NURS 8302 Quality Improvement Models
NURS 8302 Quality Improvement Models
Quality Improvement: Model and Implementation
Health care delivery is complex and faces numerous challenges. An adequate response to these challenges and ensuring that health care remains optimal requires continuous improvement of processes and outcomes. As a result, quality improvement initiatives to address a performance gap should be part of everyday practice. Quality improvement (QI) models should be applied to ensure that the process is systematic and procedural.
The Root Cause Analysis (RCA) Model
The RCA model is among the commonly applied models when the cause of an adverse problem needs to be explicit. RCA is founded on the premise that issues causing errors must be identified, and health care providers should avoid focusing on individual mistakes (Martin-Delgado et al., 2020). In this case, there is more to errors and other adverse events than what is generally seen. Karkhanis and Thompson (2020) explained that RCA has three main components: data, a multidisciplinary team, and error prevention. When a problem occurs, health care providers should collect relevant data through records’ analysis and participants’ interviews, among other strategies. The multidisciplinary team helps to analyze the problem in-depth from a team approach. Eventually, the identified error is eliminated, and appropriate measures to prevent future harm are implemented (Agency for Healthcare Research and Quality, 2019). The method identifies errors, responds effectively, and guides interventions to prevent future harm.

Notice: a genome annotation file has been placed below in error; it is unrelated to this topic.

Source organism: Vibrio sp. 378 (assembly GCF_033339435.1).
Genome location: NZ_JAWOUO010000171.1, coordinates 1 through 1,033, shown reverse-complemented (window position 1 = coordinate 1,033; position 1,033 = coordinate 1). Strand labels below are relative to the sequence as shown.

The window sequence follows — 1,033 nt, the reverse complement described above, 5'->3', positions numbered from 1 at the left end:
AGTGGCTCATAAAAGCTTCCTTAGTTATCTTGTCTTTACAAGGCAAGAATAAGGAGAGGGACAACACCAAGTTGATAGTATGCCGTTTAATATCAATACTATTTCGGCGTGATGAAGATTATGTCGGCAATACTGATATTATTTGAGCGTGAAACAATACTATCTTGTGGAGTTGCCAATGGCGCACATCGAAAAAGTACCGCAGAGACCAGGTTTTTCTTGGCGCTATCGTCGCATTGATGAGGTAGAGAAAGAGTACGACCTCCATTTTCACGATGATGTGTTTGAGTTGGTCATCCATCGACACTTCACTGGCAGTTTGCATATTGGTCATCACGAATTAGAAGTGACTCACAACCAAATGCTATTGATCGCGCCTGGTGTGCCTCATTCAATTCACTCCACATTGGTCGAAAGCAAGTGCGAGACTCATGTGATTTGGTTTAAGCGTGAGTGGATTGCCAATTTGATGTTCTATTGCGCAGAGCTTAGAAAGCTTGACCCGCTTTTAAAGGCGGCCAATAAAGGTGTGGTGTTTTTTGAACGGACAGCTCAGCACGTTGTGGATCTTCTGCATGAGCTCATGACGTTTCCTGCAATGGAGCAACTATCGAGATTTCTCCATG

RCA Implementation in Response to an Adverse Event
The RCA model can be highly effective when responding to a medication error problem. A suitable example would be when a patient receives the wrong prescription. Implementing RCA in this situation would commence with data collection from the health care providers involved in the process. Next, a multidisciplinary team would analyze the problem to examine whether it was individual or administrative. The problem would then be fixed through technology adoption or training health care professionals to prevent recurrence.
Health care organizations should be committed to continuous quality improvement. For better outcomes, they should apply QI models to ensure that QI is systematic and procedural. The RCA model is highly effective in problem identification, analysis, and solution. It can be used in health care organizations and the broader nursing practice to guide quality improvement.
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Agency for Healthcare Research and Quality. (2019). Root cause analysis. https://psnet.ahrq.gov/primer/root-cause-analysis
Karkhanis, A. J., & Thompson, J. M. (2020). Improving the effectiveness of Root Cause Analysis in hospitals. Hospital Topics, 99(1), 1-14. https://doi.org/10.1080/00185868.2020.1824137
Martin-Delgado, J., Martínez-García, A., Aranaz, J. M., Valencia-Martín, J. L., & Mira, J. J. (2020). How much of Root Cause Analysis translates into improved patient safety: A systematic review. Medical Principles and Practice, 29(6), 524-531. https://doi.org/10.1159/000508677
One quality improvement model (QIM) that is specific towards adverse events is Root Cause Analysis (RCA). The